A retaining wall across from Danny Licht's falafel shop is covered in anti-Russian obscenities, and some nightclubs require customers to sign statements of support for Ukraine, which, like Georgia, is a victim of Putin's aggression.

“When the war between Russia and Ukraine started, Georgia was 30 to 40 percent cheaper than it is today,” Licht said. “But then housing prices doubled or tripled. The market was faltering because so many Russians were running away and coming here. They could no longer use their credit cards in Russia. And last September there was a [military] Mobilization. They didn't come because they were against the war, but because they didn't want to be killed.”

Licht added: “Prices peaked about half a year ago and now they are falling. But 20 percent of the country is still occupied by Russia and Georgians are very suspicious of them.”

A woman waves the Georgian national flag while protesting against the law against “foreign influence” outside the parliament building in central Tbilisi on May 28. (Giorgi Arjevanidze/AFP via Getty Images via

Yaron Shmerkin, 39, has lived in Georgia for nearly two years. Originally from Luhansk – a city in eastern Ukraine that has been under Russian occupation for nearly a decade – he is married to Georgian fashion designer Anuk Yosebashvili. In 2017, the jewelry designer, who specializes in Judaica art, took a jeep trip with his wife and in-laws through the mountainous republic, which is three times the size of Israel but has less than half its population.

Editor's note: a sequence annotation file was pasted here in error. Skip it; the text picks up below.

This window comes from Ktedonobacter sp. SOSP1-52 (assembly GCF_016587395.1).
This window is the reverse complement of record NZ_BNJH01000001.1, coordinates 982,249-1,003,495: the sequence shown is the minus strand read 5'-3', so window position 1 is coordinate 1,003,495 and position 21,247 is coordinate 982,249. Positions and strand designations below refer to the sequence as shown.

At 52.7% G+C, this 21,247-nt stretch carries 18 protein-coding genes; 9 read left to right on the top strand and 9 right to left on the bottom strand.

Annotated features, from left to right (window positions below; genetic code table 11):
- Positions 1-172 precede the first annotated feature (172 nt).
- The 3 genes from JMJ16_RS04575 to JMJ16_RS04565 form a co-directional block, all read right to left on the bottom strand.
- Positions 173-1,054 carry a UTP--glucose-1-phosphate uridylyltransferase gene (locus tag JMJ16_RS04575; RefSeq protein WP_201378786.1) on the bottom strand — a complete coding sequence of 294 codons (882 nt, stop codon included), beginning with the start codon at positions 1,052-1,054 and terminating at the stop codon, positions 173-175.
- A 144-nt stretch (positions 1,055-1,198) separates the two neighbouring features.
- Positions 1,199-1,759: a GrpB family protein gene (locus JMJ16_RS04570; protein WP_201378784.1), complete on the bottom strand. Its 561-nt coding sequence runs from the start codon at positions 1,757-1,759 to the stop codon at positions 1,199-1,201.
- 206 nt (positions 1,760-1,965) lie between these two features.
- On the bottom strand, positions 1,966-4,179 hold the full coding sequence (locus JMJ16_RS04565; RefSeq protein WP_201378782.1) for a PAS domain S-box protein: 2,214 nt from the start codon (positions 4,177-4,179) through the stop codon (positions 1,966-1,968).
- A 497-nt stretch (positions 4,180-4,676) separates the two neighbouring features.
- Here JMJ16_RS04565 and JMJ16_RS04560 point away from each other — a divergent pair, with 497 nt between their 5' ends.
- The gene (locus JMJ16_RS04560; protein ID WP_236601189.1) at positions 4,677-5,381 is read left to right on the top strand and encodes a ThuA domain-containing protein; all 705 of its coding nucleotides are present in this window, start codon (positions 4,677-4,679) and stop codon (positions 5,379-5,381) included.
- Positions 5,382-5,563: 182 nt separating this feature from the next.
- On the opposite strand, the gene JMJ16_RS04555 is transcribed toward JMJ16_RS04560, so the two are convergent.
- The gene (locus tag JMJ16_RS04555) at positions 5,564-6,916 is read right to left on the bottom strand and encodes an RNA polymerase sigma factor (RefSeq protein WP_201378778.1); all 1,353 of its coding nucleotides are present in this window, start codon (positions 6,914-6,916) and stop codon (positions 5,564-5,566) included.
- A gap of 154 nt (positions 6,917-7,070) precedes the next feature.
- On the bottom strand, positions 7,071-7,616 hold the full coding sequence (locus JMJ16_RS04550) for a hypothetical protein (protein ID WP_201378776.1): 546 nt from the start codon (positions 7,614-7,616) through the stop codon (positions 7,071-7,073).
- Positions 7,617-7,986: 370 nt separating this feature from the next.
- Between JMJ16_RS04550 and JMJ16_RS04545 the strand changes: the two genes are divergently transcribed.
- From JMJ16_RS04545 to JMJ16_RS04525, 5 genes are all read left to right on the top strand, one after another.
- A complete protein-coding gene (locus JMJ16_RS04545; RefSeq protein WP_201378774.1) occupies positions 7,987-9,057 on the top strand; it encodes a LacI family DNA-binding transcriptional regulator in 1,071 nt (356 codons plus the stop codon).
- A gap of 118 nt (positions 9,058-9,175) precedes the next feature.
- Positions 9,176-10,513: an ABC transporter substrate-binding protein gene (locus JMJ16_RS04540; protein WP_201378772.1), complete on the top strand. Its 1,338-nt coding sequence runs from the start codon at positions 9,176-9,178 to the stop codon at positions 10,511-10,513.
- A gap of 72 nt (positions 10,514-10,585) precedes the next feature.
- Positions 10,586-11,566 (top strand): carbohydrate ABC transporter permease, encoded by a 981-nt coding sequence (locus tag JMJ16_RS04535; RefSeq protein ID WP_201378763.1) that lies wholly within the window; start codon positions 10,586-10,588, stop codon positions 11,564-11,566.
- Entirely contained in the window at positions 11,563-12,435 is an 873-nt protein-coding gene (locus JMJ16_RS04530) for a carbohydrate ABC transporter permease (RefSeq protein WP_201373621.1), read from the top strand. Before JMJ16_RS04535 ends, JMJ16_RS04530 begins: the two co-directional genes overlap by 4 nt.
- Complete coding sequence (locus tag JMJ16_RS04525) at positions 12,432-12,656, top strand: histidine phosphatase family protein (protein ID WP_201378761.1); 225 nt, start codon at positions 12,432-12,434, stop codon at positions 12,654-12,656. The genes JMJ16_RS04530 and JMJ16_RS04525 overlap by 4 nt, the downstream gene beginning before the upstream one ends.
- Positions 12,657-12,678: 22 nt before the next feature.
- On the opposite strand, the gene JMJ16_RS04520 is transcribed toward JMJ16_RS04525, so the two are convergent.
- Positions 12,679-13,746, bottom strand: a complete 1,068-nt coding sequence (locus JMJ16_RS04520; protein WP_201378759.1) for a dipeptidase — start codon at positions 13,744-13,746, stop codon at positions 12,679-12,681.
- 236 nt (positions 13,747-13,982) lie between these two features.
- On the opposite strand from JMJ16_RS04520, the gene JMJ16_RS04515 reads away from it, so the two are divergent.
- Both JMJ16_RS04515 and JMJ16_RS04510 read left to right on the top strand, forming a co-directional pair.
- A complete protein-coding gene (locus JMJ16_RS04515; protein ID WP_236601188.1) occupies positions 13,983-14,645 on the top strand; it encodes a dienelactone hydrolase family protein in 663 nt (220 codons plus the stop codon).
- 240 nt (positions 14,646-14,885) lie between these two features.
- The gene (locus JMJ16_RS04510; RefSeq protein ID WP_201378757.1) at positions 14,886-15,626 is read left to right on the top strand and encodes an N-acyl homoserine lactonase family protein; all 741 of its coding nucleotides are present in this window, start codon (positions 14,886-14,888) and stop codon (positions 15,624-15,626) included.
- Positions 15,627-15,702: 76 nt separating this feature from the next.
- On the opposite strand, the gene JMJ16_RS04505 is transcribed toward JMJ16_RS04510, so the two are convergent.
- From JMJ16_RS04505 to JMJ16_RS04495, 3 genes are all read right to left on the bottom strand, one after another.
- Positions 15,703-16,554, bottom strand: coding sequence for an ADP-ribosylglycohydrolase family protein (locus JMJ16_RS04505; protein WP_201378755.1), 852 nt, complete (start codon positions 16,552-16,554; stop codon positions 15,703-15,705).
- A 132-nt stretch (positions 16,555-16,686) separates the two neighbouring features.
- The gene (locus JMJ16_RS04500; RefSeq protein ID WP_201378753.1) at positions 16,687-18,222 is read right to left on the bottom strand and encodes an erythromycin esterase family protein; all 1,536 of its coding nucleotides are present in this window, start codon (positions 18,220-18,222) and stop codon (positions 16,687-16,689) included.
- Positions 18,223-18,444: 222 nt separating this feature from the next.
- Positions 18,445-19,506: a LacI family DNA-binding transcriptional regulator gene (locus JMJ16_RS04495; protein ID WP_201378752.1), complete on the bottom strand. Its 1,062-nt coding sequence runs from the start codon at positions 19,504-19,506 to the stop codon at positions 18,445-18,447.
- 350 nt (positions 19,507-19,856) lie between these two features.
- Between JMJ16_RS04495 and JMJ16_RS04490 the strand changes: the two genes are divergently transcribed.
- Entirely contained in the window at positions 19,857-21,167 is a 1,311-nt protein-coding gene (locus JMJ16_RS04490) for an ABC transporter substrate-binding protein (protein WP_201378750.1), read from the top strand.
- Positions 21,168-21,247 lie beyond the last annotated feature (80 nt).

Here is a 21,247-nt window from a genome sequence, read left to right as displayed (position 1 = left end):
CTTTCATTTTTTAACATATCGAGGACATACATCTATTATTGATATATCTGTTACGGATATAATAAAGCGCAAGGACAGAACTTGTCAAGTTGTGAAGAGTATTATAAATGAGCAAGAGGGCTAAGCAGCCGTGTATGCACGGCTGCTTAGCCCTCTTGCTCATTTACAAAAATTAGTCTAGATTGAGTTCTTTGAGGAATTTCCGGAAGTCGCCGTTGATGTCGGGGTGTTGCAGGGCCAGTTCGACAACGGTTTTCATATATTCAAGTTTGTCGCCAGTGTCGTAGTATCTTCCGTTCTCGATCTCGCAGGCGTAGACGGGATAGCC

“After a week, I said, 'We're moving here,'” he recalled. “We're very happy in Georgia.”

This also applies to 40-year-old Mikhail Gilichinski, an Orthodox Jew from the Russian city of Tula. He lived all over Israel – in Kibbutz Bar'am, in Jerusalem and Ramat Gan – before coming to Georgia five years ago with his Moscow-born wife Miriam. Both had been here on holiday before.

Neither Mikhail nor Miriam Gilichinski speak Georgian. They communicate with the locals in English because, he says, “I don't feel comfortable speaking Russian with them.”

Nevertheless, Gilichinski has built a small hotel, which his wife runs as an Airbnb. Their children, 10 and 7, attend the local Chabad religious school.

“I'm a jewelry designer and I can work from anywhere,” he said. “We love Israel, but financially it's difficult. You have to work all the time, from morning to night. That's why we came here.”

Anna Harden